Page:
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The Mass Media

The Mass Media

The Mass Media

Living In The Gender Binary

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A women’s march supporter displaying a sign. 

When we think of feminism, we also tend to think of instances of waves that have erupted from an overflow of feminist activities. And in this instance, we are wrong; feminism has always been present in history, and to term an influx of feminist instances as “waves” implies the opposite. Nevertheless, this is a small critique that digresses from the aim of this article, which is to focus on why we need feminism in the age of the gender binary, and why four “waves” are not enough.
Today, we live in a gender binary. This is the idea that only two types of people existthe first is male-bodied and masculine individuals, and the second is female-bodied and feminine individuals. It is through this binary that we are taught to perceive the world around us, and it is through these glasses that cause conflict when society does not form the way the gender binary dictates. There is a reason for discrimination and societal disdain towards individuals who do not conform inside the gender binary: society has taught us that what is unique is both dangerous and wrong. Interestingly enough, however, history has shown that societies existed where more than one gender was accepted. When Europeans came to America, they encountered Native American tribes where three, four, and even five genders were accepted. Our ancestors themselves reveal in their forager societies that responsibilities were shared. Evolution itself has shown that sameness, or being able to perform many tasks, is an advantage. Today, childbearing and child-care are seen as female responsibilities, and the differences between genders are made apparent from birth, when in fact, there are more similarities than differences. 
The differences are what the U.S. has historically latched onto; in the 20th century, women were seen as belonging in the home and subjected to home and child care. One of the primary arguments made against women getting the vote was that it was the man’s responsibility. This view of female responsibilities prevailed strongly in the Mad-Men era of the 1950s and continues to this day. It is a big part of the gender binary, and it is why we have been trained to spot the differences between genders more than any similarities. Men work. Women cook. Men are better in technology. Women are better in arts. These stereotypes are what harm society, and by extension, us, because we have these perceived limitations of what women and men can and cannot do, and this is wrong.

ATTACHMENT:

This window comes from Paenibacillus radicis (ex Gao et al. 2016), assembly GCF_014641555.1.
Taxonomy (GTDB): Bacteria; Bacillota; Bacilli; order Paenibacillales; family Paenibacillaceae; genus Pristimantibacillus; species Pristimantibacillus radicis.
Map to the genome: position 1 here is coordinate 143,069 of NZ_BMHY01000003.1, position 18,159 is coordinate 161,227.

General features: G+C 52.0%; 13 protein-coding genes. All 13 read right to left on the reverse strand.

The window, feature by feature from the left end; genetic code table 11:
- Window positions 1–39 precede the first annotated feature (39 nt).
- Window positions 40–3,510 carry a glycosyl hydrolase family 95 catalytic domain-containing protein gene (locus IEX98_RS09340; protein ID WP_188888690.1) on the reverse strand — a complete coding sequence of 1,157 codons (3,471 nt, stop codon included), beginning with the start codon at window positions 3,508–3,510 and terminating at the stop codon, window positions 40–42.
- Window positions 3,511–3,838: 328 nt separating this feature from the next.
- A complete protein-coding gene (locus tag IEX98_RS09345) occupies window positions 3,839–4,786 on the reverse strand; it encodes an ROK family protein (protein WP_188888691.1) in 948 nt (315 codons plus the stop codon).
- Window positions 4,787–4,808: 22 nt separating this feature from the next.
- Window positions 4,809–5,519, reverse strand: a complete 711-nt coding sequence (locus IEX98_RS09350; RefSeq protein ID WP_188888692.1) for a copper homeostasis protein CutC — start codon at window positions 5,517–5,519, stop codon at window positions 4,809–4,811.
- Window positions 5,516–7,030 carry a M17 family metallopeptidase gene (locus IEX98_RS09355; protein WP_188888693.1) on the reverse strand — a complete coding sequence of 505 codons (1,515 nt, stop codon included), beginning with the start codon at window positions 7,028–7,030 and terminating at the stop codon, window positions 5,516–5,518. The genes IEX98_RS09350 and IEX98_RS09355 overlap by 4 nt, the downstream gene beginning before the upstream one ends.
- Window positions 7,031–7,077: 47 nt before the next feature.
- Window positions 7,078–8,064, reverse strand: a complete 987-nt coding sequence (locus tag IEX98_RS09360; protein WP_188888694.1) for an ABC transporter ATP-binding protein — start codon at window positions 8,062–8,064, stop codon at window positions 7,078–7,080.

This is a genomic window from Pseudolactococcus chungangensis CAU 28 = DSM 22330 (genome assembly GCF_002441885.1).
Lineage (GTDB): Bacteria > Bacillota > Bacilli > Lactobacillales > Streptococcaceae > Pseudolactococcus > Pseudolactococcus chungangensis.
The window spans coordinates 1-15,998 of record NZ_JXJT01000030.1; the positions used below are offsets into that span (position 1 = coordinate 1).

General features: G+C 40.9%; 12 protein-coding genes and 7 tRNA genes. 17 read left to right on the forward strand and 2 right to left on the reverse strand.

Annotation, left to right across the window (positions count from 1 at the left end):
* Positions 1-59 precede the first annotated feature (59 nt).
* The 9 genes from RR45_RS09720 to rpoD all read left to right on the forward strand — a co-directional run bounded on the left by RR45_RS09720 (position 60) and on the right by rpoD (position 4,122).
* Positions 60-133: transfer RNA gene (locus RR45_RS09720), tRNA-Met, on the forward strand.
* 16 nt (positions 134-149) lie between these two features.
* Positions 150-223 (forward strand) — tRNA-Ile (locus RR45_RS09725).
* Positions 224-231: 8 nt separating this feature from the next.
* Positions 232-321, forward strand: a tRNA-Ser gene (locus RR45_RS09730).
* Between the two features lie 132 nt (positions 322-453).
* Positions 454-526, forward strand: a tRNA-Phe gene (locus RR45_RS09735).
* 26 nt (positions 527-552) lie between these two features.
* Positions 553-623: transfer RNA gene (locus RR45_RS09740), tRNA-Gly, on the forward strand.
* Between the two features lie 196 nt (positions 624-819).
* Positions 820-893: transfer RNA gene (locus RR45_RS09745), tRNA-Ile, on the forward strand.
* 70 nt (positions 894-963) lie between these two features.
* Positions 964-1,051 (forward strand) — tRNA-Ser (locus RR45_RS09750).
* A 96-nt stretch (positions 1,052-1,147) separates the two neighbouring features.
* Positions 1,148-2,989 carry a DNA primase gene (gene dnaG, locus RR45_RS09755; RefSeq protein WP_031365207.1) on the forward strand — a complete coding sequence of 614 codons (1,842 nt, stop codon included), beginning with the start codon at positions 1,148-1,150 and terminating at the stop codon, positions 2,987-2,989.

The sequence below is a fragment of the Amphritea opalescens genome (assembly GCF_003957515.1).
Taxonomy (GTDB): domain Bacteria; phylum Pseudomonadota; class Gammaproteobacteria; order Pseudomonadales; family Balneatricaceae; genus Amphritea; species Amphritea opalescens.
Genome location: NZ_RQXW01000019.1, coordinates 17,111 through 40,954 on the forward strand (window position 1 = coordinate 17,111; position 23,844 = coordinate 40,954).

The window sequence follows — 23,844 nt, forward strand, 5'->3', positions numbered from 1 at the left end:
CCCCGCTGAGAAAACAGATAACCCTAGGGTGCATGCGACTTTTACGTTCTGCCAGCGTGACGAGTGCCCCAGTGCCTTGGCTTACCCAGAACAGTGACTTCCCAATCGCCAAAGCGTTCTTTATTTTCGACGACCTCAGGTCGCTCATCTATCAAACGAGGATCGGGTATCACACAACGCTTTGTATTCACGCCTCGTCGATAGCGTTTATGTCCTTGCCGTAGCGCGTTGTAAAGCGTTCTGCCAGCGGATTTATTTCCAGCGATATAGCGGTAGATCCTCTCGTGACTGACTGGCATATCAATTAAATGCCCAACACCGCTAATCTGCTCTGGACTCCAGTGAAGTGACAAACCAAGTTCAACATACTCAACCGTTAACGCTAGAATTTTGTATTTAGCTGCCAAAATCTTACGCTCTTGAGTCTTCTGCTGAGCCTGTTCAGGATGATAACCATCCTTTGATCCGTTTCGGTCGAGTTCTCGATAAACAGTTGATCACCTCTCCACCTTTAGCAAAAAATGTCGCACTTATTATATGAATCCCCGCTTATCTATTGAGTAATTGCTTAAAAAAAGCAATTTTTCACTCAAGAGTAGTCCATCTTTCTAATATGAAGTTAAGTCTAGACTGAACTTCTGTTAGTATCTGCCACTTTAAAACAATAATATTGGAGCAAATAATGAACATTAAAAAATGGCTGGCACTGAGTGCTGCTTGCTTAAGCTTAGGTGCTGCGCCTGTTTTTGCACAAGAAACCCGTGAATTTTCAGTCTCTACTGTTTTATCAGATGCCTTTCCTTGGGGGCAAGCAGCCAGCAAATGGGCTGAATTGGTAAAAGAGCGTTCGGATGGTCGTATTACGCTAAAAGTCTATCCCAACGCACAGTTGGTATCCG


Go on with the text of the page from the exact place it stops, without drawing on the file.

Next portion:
Feminism is necessary to combat this gender binary. It is with feminism that we accept more than two genders, argue that men and women are just as capable of entering a field that is not often dominated by them. Feminism is critical in establishing gender-aware policy-making, where policies are made by considering their effects on both genders. Feminism is important in creating pro-natal policies, where childbearing is rewarded and not punished, therefore discouraging one gender. Feminism is critical in addressing sexism, subordination, and androcentrism. 
And this is what a fifth “wave” needs to focus on. In the fifth wave, the U.S. needs to change its equal access policy-making that only addresses sexism. It is critical to focus on equal-sharing policies as well, that target subordination by attempting to ensure both men and women participate equally in both male and female spheres. It is also important to create an equal value model that tackles androcentrism by raising the feminine to match the value of the masculine (one way would be to establish a pro-natal policy that encourages reproductive labor). We need to focus on dismantling the gender binary. For only without these glasses that fog up with stereotypes and limitations can we truly be equal.